Time: how much does yours cost?

It’s interesting just how much value an advertiser puts on your time. Or rather, how much monetary value is put on it.

How much value would you put on your time?

If you’re paid hourly, then I guess you’d apply your hourly rate to your personal time. So, say you earn £10 an hour, then your time away from your work would be a similar value, right?

Or is it actually worth even more?

Isn’t your personal time even more precious to you?

I ask because there’s an advert currently running on the radio (no, my obsession with advertising has not subsided) that suggests your personal time is extremely valuable. So valuable, in fact, that you’d rather use this company to sell your car than waste time selling it yourself, even though you could make up to £1,000 more doing it yourself.

Roll up! Roll up! Let me sell you some time back

This got me thinking about how advertisers have been trying to save us time (when not saving us money) for decades.

In the 1950s there was a revolution in the kitchen and a new breed of time-saving devices.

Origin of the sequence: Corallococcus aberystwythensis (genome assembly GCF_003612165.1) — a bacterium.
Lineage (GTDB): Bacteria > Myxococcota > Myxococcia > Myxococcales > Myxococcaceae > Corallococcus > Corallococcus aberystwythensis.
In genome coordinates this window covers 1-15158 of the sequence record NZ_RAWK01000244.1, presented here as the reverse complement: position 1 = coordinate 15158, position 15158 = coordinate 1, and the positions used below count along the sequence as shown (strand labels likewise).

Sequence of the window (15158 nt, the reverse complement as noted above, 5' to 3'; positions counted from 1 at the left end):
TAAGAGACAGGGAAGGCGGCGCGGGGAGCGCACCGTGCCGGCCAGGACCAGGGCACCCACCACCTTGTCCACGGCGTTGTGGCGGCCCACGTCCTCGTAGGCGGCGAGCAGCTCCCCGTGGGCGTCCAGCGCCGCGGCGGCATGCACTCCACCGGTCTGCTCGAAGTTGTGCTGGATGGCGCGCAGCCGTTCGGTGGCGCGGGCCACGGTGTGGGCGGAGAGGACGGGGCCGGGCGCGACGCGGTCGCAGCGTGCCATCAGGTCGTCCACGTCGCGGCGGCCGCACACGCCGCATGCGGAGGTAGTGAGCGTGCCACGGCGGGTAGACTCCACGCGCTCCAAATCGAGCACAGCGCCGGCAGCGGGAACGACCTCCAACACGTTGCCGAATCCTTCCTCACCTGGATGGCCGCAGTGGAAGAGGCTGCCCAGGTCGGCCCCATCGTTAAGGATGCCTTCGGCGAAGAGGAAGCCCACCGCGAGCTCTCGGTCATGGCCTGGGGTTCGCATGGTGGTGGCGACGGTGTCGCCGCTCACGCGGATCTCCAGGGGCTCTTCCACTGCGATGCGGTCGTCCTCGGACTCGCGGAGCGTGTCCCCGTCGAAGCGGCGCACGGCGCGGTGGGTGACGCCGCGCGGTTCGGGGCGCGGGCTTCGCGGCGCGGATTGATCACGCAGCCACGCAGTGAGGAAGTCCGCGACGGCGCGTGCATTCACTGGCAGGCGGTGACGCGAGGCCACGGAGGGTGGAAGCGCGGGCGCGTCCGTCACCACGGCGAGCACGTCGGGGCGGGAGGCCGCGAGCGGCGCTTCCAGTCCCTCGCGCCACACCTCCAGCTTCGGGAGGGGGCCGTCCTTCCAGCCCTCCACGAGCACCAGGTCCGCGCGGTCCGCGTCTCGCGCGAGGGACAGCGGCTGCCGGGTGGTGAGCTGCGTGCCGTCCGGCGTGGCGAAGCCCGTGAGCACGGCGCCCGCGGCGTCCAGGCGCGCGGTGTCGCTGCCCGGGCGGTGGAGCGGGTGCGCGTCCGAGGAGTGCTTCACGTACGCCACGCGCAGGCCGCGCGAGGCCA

The Bendix washing machine originally cost £131.95 or £1,028 today



The Wizard washing machine would cost the princely sum of £1,943 today

Jump forward to the 1970s and we see another time-saving advert, one of my all-time favourites.

It was considered slow to boil potatoes and mash them by hand, so if you wanted mashed potato, you could just add boiling water to Cadbury’s Smash instead.

The Martians below certainly found it hilarious.

In the 1980s, Yellow Pages suggested that author J. R. Hartley could have found his book on fly fishing by calling the first bookshop in their listing.

By the 1990s, the ads suggested we could phone the first business in their directory and they would be straight round. (Try doing that today!)


My precious

So ad agencies, over the years, have sold us ‘time saving’ products but there has always been an underlying cost.

After all, our time is precious and we as consumers are willing to pay to keep it that way.

But the big question isn’t necessarily how much more we’re prepared to pay, but why we pay more to save so little time?

Find out how me:now helps save time.



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